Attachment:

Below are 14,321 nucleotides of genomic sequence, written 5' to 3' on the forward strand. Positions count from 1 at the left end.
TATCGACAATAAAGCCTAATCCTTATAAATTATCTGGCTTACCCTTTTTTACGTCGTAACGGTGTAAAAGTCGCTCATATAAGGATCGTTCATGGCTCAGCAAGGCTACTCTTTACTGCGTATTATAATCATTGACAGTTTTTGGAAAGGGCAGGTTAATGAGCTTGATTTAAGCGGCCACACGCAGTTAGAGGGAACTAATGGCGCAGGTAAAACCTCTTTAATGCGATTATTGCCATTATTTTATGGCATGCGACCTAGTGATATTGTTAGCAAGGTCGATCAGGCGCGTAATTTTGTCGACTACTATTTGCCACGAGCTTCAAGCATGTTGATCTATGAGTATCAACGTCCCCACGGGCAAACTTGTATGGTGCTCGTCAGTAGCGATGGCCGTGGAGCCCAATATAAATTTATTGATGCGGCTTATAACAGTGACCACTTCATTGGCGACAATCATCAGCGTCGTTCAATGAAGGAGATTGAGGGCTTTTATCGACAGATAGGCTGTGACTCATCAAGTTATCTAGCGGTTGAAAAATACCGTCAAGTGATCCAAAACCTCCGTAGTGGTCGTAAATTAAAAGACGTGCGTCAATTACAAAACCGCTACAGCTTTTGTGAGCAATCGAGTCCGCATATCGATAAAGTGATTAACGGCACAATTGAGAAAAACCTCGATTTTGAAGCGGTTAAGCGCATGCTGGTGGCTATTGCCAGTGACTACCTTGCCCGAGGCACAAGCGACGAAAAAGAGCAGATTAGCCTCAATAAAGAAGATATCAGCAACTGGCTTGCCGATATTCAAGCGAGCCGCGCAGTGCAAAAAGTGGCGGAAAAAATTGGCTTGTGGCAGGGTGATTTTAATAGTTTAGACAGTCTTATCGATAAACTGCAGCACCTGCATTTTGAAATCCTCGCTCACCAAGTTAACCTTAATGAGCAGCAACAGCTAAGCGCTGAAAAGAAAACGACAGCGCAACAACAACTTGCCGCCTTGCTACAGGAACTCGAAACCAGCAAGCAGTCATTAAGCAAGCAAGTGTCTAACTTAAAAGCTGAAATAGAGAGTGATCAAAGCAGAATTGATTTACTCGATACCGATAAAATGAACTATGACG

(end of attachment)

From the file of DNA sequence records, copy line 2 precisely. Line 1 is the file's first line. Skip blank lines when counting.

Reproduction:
TATCGACAATAAAGCCTAATCCTTATAAATTATCTGGCTTACCCTTTTTTACGTCGTAACGGTGTAAAAGTCGCTCATATAAGGATCGTTCATGGCTCAGCAAGGCTACTCTTTACTGCGTATTATAATCATTGACAGTTTTTGGAAAGGGCAGGTTAATGAGCTTGATTTAAGCGGCCACACGCAGTTAGAGGGAACTAATGGCGCAGGTAAAACCTCTTTAATGCGATTATTGCCATTATTTTATGGCATGCGACCTAGTGATATTGTTAGCAAGGTCGATCAGGCGCGTAATTTTGTCGACTACTATTTGCCACGAGCTTCAAGCATGTTGATCTATGAGTATCAACGTCCCCACGGGCAAACTTGTATGGTGCTCGTCAGTAGCGATGGCCGTGGAGCCCAATATAAATTTATTGATGCGGCTTATAACAGTGACCACTTCATTGGCGACAATCATCAGCGTCGTTCAATGAAGGAGATTGAGGGCTTTTATCGACAGATAGGCTGTGACTCATCAAGTTATCTAGCGGTTGAAAAATACCGTCAAGTGATCCAAAACCTCCGTAGTGGTCGTAAATTAAAAGACGTGCGTCAATTACAAAACCGCTACAGCTTTTGTGAGCAATCGAGTCCGCATATCGATAAAGTGATTAACGGCACAATTGAGAAAAACCTCGATTTTGAAGCGGTTAAGCGCATGCTGGTGGCTATTGCCAGTGACTACCTTGCCCGAGGCACAAGCGACGAAAAAGAGCAGATTAGCCTCAATAAAGAAGATATCAGCAACTGGCTTGCCGATATTCAAGCGAGCCGCGCAGTGCAAAAAGTGGCGGAAAAAATTGGCTTGTGGCAGGGTGATTTTAATAGTTTAGACAGTCTTATCGATAAACTGCAGCACCTGCATTTTGAAATCCTCGCTCACCAAGTTAACCTTAATGAGCAGCAACAGCTAAGCGCTGAAAAGAAAACGACAGCGCAACAACAACTTGCCGCCTTGCTACAGGAACTCGAAACCAGCAAGCAGTCATTAAGCAAGCAAGTGTCTAACTTAAAAGCTGAAATAGAGAGTGATCAAAGCAGAATTGATTTACTCGATACCGATAAAATGAACTATGACG